Round 17: Evan Longoria (3B, San Francisco Giants) – When I drafted him, Longoria was still on the Rays (obviously). Even at 32, Longoria put up a nice season last year with some good power, run, and RBI numbers and a decent batting average. I worry about his move to the Giants now, because AT&T Park is one of the most pitcher-friendly parks in baseball, and playing in the NL West as opposed to the AL East certainly doesn’t help. Could he still hit in the .260s/.270s with 20+ home runs? Sure, but I think there’s reason to be slightly more concerned about his offensive production now than there was before. Still, in the 17th round, I’m not too worried about it.
Round 18: Matt Bush (RP, Texas Rangers) – I don’t personally believe in spending a high draft pick (certainly not a single-digit draft pick) on a closer. I waited pretty late to grab one here, with Bush being my first one, but I firmly believe you can find plenty of value on the waiver wire for closers if your draft picks don’t work out. Bush is a bit of a risky pick. He was solid in a limited closer role last year, but I don’t know what the Rangers are going to do with him. Could they make him a setup man and put Alex Claudio in at closer? Sure. Could they try and make Bush a fifth starter? I could see that too. Obviously drafting closers this early in the offseason is tough, and come March when most fantasy drafts are happening, we’ll likely have a better picture of what the Rangers’ bullpen will look like.
Round 19: Cam Bedrosian (RP, Los Angeles Angels of Anaheim) – I went ahead and grabbed another reliever right after Bush, and like I said with Bush, it’s a bit early to really know what the Angels’ bullpen is going to look like. I think Bedrosian could easily be the Angels’ closer next year, but I could also see him being put in a setup role and Blake Parker being the closer, who knows?
Round 20: Keon Broxton (OF, Milwaukee Brewers) – Keon Broxton is frustrating. He has such an enticing power/speed combo, but that batting average is awful, and it looks like it’s going to continue to be awful given how much he strikes out (37.8% last year). Still, the guy had a 20/20 year, but it came with a .220 average. In the 20th round, I can take a risk on someone like Broxton figuring things out, and even if he doesn’t, I’ll bench him until he gets on one of his ridiculous hot streaks and just ride it out til it’s done.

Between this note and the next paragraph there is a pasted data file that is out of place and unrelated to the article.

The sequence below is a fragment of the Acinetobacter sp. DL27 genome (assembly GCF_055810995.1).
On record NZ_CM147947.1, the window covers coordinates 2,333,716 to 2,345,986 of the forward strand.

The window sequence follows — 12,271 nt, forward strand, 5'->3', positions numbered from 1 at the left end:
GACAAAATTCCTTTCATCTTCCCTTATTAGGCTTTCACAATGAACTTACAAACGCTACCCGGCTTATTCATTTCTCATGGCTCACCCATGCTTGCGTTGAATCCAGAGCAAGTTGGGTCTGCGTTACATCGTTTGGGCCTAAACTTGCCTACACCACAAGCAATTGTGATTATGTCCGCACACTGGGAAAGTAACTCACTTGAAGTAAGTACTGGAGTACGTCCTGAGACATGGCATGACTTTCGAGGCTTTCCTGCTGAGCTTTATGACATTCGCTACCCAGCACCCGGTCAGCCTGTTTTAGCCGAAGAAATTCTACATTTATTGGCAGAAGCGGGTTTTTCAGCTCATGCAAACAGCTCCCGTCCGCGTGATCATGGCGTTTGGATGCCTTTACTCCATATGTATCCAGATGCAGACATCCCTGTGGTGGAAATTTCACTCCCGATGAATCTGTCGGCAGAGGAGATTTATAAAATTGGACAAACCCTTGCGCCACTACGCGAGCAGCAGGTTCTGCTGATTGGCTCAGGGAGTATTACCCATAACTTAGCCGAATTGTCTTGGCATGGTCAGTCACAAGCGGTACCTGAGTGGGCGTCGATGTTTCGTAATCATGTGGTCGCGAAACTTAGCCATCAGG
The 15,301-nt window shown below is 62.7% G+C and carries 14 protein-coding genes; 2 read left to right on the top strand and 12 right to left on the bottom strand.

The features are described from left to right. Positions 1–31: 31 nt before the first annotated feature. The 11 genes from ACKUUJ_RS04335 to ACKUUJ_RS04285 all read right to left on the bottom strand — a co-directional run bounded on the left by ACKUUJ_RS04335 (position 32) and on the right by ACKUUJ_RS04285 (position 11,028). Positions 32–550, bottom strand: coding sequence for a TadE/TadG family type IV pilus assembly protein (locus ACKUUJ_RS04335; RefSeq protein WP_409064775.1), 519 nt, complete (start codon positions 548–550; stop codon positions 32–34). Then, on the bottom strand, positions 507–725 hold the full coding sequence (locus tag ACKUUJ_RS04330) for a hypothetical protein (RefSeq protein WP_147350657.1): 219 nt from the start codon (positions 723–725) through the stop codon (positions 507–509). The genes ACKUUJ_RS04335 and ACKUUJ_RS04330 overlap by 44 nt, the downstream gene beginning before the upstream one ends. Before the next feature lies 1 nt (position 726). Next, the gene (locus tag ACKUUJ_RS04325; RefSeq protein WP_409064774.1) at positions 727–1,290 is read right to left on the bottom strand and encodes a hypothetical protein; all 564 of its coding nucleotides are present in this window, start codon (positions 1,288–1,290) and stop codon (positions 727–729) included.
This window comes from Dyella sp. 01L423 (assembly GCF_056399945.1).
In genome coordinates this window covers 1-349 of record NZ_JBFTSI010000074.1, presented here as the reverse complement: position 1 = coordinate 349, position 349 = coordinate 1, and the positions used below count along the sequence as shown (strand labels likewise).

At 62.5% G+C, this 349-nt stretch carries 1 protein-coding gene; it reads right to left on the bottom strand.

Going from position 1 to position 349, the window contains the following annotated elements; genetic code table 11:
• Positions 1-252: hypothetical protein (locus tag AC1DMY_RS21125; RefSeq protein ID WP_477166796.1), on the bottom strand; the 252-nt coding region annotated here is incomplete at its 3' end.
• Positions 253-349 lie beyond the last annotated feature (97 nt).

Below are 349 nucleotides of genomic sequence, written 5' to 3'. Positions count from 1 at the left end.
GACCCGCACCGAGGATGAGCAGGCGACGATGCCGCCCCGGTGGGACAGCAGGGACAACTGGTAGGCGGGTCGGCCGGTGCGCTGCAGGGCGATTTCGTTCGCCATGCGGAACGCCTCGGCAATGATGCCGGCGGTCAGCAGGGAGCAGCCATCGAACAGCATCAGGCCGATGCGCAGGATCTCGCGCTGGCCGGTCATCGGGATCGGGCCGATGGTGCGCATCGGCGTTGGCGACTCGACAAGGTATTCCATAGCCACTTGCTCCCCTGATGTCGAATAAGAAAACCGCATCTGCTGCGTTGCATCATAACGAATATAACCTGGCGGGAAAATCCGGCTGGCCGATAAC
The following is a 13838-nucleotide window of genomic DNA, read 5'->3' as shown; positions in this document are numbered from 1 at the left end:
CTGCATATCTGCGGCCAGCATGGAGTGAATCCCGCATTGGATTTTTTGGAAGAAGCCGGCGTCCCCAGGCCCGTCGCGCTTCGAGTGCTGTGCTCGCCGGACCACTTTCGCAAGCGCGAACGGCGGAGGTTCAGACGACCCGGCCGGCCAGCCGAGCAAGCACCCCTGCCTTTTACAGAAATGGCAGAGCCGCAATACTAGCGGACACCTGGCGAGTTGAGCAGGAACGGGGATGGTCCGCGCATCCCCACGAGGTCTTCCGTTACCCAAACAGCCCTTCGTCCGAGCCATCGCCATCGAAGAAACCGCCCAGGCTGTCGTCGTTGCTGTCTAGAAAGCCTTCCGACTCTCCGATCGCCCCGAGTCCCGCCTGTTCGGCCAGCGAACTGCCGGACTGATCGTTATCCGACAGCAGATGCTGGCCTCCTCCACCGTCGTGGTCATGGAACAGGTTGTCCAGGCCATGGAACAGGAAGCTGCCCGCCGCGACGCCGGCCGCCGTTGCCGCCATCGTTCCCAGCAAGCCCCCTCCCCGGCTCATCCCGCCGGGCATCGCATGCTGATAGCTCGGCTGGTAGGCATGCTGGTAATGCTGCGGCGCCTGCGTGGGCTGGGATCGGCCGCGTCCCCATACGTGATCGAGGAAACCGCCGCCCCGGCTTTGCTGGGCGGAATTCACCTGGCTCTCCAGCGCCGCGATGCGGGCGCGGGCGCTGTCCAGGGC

Round 21: Jimmy Nelson (SP, Milwaukee Brewers) – Jimmy Nelson finally figured things out last year and was looking awesome. He had the highest K/9 of his career, a mid-3s ERA, he had cut down on the walks significantly, and then he ended up needing shoulder surgery. I have no idea what he’s going to look like when he comes back, and I also have no idea when he’s coming back. Last word I’ve heard was Craig Counsell saying basically we don’t know when he’s coming back. So not only do you have the unknown of when in the season he’s starting again, but we also don’t know how he’ll look recovering from that injury. In the 21st round though, I’m willing to take a chance on his upside.
Round 22: David Peralta (OF, Arizona Diamondbacks) – David Peralta was pretty solid last year. He ended the year slashing .293/.352/.444 with 14 home runs, 82 runs, 47 RBIs, and eight steals. Those aren’t numbers that light up your fantasy team, but they are numbers that provide your team with a really nice floor. Owning Peralta requires a little bit of matchup work though, as he has some pretty significant righty/lefty splits. Against lefties last year, he slashed .269/.338/.373, and against righties, he slashed .302/.357/.468. If you slot him in in the right matchups, Peralta can be a real asset to your team.
Round 23: Mychal Givens (RP, Baltimore Orioles) – Here was my logic on picking Givens with my last pick (keep in mind we did this draft pre-Winter Meetings): I thought the Orioles would be smart enough to trade Zach Britton and potentially even Brad Brach, leaving Givens as the closer. Even if they only traded Britton, I figured they’d make Brach the closer until the trade deadline, then swap him and put Givens in as the closer. I know the Orioles like Givens, he’s a talented reliever and should make a really good closer at some point. Now, unfortunately for the Orioles, since our draft happened, Britton tore his Achilles and is going to be out for a significant amount of time, meaning they can’t move him, and they aren’t likely to move Brach either, so Givens’ future as a potential closer seems a little murky, but I still believe that after the trade deadline, Givens will be the closer for the Orioles.